The horizon of Egypt’s gas sector is also steadily shrinking. Ambitious plans to expand the Arab Gas Pipeline as far as Turkey, to link it to the European market, have been relegated to the realm of dreams. It also remains to be seen whether prices to Jordan will be raised further or whether that deal too will be annulled. Hassan Younis, minister of electricity and energy, made it clear that the gas originally sent to Israel will now be diverted to the domestic market. But despite claims that Egypt could benefit from using the gas at home, the 2.1 billion cubic meters (BCM) shipped in 2010 is a small part of Egypt’s total output of 61 BCM.
Israel will suffer some short-term pain for Egypt’s decision. It has already begun contingency plans, however, stepping up output from its existing domestic fields and planning a fast-tracked LNG import terminal. It could be operational as early as the end of this year and would more than replace the lost Egyptian gas — though at three times the price.
Additionally, while Egypt’s gas future looks gloomy without major reforms, Israel’s has been transformed by new discoveries in the deep waters of the eastern Mediterranean. The first big find, the Tamar gas field, is due to start production in April 2013. Egypt has thus given Israel a useful opportunity not only to escape from a deal that was about to become unnecessary, but also to claim damages and the moral high ground.
The timing is admittedly awkward for Israel, given that its electricity company has been negotiating gas purchase agreements with the companies developing Tamar at the same time as the Knesset passed a law imposing higher taxes and royalties on profits from the fields. Now — with the energy companies aware that Israel needs their gas supplies more than ever before — the electricity company’s bargaining position has weakened significantly.
But in the longer term, the picture is bright. Even without Tamar, the Leviathan gas field alone — found in 2010 and due to enter production in 2017 — could supply increasing Israeli demand up to 2030 and still have a 20-year reserve remaining. With significant remaining exploration potential, Israel could therefore become a major exporter. Energy-poor Jordan is a likely market; the Hashemite Kingdom is already set to lose $2.1 billion this year due to the pipeline bombings. The other countries on the eastern shore of the Mediterranean, Syria and Lebanon, are obviously not possible customers for Israel, barring a seismic political realignment. Iraq should be the major supplier for these countries, but Baghdad is locked in a lengthy internal debate concerning gas requirements for domestic use.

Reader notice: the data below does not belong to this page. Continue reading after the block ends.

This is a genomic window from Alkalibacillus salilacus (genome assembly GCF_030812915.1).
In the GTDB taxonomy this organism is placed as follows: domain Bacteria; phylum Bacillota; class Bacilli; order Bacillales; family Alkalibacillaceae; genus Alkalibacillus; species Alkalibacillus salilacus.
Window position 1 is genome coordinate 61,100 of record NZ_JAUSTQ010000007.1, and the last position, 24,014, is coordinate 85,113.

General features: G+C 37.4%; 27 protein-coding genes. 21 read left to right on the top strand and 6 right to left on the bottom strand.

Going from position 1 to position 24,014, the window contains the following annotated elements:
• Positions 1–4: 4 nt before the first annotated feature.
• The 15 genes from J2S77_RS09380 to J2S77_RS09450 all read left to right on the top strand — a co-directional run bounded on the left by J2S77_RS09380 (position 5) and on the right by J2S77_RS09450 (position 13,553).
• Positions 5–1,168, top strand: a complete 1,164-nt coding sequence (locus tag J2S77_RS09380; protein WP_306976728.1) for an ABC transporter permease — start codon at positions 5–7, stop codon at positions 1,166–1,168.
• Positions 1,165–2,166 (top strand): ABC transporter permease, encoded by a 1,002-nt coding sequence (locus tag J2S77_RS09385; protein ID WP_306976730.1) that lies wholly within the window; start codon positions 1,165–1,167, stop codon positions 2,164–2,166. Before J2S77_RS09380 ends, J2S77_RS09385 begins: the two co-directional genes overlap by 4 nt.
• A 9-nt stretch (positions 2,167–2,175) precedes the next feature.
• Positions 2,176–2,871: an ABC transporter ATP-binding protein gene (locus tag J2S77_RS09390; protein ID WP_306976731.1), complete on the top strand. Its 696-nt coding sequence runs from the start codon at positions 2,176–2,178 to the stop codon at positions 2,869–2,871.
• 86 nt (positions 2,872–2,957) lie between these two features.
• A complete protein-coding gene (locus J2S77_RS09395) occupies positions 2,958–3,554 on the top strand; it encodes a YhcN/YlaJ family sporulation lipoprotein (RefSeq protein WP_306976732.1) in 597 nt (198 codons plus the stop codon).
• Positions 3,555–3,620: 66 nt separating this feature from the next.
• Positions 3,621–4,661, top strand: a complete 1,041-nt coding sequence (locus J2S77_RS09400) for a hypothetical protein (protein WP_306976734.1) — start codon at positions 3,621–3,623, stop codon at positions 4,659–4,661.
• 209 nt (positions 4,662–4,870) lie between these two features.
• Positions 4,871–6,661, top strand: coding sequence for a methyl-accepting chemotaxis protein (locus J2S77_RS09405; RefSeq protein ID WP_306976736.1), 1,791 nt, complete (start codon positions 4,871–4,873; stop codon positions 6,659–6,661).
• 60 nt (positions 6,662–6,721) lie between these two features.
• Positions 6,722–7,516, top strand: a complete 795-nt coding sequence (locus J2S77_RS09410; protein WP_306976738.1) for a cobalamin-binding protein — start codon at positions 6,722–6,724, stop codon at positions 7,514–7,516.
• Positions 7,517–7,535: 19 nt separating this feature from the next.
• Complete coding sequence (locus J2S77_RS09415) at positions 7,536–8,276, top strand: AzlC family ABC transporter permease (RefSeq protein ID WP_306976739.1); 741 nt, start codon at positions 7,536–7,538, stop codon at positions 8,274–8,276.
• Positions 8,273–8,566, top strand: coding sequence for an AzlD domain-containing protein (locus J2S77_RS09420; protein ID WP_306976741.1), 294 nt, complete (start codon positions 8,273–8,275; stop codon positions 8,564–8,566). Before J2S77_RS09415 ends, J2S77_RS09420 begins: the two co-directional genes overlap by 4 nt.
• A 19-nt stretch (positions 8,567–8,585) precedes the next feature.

In a remarkable role reversal, it is even conceivable that Israel could end up sending gas to Egypt. Or Israel may expand its share in the European market by becoming a significant LNG exporter in its own right, perhaps via Cyprus, which enjoyed a significant discovery of its own last October. Either way, Israel draws its neighbors closer into its economic orbit, while at the same time diminishing Egypt’s role. This will also strengthen the determination of Lieberman and Prime Minister Benjamin Netanyahu to press ahead with offshore gas development despite territorial disputes with Lebanon and Turkey (via the conflict over the divided island of Cyprus).
The cancellation of the unloved gas deal should not be overplayed as a token of hostility from the new Egypt toward Israel. But it does remove one plank of their already shaky economic cooperation. And it demonstrates that, under its current leadership, Egypt’s political and economic clout is further dwindling at the very moment that Tel Aviv has landed an unexpected windfall.